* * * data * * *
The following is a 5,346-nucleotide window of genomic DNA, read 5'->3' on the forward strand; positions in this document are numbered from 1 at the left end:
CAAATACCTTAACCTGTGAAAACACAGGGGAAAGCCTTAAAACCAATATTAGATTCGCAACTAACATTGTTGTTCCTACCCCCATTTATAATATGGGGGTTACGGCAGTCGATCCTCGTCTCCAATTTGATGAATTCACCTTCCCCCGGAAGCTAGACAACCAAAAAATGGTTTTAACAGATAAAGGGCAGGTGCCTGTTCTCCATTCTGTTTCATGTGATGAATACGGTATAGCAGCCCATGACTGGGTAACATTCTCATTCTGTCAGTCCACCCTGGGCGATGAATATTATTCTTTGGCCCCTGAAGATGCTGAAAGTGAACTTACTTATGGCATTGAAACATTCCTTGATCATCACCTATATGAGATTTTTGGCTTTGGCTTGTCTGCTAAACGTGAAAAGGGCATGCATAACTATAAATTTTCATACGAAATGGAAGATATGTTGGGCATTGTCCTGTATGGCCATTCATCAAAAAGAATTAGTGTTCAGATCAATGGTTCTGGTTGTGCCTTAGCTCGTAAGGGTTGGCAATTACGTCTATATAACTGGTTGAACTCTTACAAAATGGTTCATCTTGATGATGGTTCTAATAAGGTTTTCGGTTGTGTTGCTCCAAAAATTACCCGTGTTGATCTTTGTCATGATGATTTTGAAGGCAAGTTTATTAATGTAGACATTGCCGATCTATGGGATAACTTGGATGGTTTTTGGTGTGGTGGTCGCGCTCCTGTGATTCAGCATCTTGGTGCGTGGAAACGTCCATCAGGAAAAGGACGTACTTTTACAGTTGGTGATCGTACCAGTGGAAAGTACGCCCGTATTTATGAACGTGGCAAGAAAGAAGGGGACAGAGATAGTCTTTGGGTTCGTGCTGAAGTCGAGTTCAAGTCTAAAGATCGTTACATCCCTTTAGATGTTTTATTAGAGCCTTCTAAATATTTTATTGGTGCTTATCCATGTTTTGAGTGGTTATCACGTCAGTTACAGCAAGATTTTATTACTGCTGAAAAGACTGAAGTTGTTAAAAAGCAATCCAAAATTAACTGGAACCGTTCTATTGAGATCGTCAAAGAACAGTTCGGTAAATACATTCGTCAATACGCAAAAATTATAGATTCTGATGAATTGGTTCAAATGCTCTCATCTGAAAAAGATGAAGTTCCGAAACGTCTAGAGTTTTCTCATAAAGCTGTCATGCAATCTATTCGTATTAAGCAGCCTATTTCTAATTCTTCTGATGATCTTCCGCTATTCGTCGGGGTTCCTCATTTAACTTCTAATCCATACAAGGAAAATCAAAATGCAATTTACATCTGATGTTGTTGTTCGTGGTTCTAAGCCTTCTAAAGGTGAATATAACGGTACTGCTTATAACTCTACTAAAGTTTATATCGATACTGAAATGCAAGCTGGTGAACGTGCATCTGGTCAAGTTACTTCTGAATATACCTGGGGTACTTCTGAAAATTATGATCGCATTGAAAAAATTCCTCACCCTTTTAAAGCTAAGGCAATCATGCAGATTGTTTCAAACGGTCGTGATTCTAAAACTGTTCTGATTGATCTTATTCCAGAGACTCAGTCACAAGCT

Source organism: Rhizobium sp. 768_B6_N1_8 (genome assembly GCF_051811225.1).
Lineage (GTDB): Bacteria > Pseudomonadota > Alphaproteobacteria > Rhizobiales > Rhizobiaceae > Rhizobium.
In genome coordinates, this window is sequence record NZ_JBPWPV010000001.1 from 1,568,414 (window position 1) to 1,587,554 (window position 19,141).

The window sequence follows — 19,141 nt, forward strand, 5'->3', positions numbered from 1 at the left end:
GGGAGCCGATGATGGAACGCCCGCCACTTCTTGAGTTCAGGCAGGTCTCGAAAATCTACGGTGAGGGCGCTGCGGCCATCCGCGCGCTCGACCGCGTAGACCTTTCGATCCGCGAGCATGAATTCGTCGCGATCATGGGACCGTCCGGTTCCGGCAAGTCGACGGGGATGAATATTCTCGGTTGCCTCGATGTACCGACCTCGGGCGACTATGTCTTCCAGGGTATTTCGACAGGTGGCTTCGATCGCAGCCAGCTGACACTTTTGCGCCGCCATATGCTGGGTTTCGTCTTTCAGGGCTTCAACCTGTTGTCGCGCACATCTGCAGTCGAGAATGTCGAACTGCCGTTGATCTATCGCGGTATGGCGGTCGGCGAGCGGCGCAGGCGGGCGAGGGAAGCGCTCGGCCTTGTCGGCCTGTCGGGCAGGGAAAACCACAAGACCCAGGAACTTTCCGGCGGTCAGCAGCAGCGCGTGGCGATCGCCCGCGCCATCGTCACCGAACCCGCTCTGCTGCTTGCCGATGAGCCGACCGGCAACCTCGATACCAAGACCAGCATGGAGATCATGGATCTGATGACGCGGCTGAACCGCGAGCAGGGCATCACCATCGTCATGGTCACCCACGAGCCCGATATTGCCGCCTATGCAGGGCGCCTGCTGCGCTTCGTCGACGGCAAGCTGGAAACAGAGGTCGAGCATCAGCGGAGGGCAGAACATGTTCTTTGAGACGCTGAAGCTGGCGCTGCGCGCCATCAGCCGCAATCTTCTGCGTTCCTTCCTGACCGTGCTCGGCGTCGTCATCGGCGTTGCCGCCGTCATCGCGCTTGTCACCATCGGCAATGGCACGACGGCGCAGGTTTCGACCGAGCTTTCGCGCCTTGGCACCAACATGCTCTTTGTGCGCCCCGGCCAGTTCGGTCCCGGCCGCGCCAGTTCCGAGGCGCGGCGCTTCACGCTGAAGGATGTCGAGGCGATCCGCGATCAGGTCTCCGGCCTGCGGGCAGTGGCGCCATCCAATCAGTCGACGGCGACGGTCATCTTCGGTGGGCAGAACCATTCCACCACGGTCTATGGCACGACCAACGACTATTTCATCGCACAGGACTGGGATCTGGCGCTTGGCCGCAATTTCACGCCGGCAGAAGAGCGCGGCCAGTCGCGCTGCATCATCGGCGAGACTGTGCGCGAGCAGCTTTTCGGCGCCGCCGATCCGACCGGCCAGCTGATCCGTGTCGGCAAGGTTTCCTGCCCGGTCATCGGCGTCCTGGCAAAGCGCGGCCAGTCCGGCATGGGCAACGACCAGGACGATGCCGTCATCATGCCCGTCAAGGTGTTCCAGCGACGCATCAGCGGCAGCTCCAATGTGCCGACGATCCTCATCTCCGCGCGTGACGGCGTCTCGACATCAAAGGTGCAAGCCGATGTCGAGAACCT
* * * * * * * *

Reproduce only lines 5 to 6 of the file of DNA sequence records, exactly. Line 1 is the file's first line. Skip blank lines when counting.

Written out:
In genome coordinates, this window is sequence record NZ_JBPWPV010000001.1 from 1,568,414 (window position 1) to 1,587,554 (window position 19,141).

The window sequence follows — 19,141 nt, forward strand, 5'->3', positions numbered from 1 at the left end: